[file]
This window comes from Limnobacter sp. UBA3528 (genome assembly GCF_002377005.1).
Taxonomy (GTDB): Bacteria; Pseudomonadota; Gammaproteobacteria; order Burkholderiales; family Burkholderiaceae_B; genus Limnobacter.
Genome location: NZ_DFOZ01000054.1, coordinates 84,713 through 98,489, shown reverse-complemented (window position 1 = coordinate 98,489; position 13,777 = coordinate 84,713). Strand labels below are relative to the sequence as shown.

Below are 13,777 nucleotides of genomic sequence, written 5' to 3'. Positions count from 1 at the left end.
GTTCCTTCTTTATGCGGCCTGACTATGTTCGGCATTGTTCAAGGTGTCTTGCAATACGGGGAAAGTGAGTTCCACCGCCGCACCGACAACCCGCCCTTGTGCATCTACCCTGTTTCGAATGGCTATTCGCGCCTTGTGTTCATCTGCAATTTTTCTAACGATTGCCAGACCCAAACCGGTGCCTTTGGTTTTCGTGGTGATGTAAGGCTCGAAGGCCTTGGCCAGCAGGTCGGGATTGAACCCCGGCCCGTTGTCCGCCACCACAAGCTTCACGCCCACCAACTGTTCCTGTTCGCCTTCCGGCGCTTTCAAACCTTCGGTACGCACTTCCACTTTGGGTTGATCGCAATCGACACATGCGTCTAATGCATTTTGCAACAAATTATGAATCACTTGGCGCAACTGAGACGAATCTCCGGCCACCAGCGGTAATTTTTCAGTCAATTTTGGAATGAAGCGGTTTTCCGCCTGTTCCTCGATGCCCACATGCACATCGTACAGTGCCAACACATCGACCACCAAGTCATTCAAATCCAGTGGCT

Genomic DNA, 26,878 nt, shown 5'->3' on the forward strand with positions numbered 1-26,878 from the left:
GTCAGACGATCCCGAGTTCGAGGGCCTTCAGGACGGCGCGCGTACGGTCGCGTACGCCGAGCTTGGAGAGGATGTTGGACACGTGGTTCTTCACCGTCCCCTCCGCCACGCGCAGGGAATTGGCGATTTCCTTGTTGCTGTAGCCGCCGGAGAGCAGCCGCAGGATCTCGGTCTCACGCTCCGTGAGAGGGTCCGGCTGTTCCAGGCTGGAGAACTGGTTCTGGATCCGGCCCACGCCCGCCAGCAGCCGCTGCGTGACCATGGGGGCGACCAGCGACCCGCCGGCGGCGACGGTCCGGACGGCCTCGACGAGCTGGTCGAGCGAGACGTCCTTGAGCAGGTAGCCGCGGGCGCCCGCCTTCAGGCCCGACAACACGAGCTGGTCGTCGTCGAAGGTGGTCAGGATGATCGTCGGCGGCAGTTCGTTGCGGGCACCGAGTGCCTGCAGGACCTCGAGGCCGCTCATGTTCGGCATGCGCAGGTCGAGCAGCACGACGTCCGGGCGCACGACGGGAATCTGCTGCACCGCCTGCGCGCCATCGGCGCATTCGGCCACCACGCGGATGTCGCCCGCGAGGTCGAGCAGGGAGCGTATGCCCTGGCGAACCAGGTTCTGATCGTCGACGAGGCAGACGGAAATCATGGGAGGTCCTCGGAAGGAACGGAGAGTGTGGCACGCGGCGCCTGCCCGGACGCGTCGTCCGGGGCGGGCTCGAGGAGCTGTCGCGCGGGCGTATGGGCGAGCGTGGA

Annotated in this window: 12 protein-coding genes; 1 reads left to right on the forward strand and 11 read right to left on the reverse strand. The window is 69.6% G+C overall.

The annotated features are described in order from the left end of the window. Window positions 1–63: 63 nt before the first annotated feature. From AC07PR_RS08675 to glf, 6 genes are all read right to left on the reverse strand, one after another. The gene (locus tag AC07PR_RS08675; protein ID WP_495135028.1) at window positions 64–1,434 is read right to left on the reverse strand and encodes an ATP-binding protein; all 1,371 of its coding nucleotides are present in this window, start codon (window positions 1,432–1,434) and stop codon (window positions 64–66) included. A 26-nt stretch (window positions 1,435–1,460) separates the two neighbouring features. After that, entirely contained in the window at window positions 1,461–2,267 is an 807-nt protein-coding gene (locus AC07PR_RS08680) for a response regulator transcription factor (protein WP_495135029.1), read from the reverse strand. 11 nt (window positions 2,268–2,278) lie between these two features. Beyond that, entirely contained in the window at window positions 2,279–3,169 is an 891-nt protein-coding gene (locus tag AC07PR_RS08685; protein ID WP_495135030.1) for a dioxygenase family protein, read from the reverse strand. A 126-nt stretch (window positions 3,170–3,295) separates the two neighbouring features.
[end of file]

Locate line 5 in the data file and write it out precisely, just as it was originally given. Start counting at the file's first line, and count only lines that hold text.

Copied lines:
GTTCCTTCTTTATGCGGCCTGACTATGTTCGGCATTGTTCAAGGTGTCTTGCAATACGGGGAAAGTGAGTTCCACCGCCGCACCGACAACCCGCCCTTGTGCATCTACCCTGTTTCGAATGGCTATTCGCGCCTTGTGTTCATCTGCAATTTTTCTAACGATTGCCAGACCCAAACCGGTGCCTTTGGTTTTCGTGGTGATGTAAGGCTCGAAGGCCTTGGCCAGCAGGTCGGGATTGAACCCCGGCCCGTTGTCCGCCACCACAAGCTTCACGCCCACCAACTGTTCCTGTTCGCCTTCCGGCGCTTTCAAACCTTCGGTACGCACTTCCACTTTGGGTTGATCGCAATCGACACATGCGTCTAATGCATTTTGCAACAAATTATGAATCACTTGGCGCAACTGAGACGAATCTCCGGCCACCAGCGGTAATTTTTCAGTCAATTTTGGAATGAAGCGGTTTTCCGCCTGTTCCTCGATGCCCACATGCACATCGTACAGTGCCAACACATCGACCACCAAGTCATTCAAATCCAGTGGCT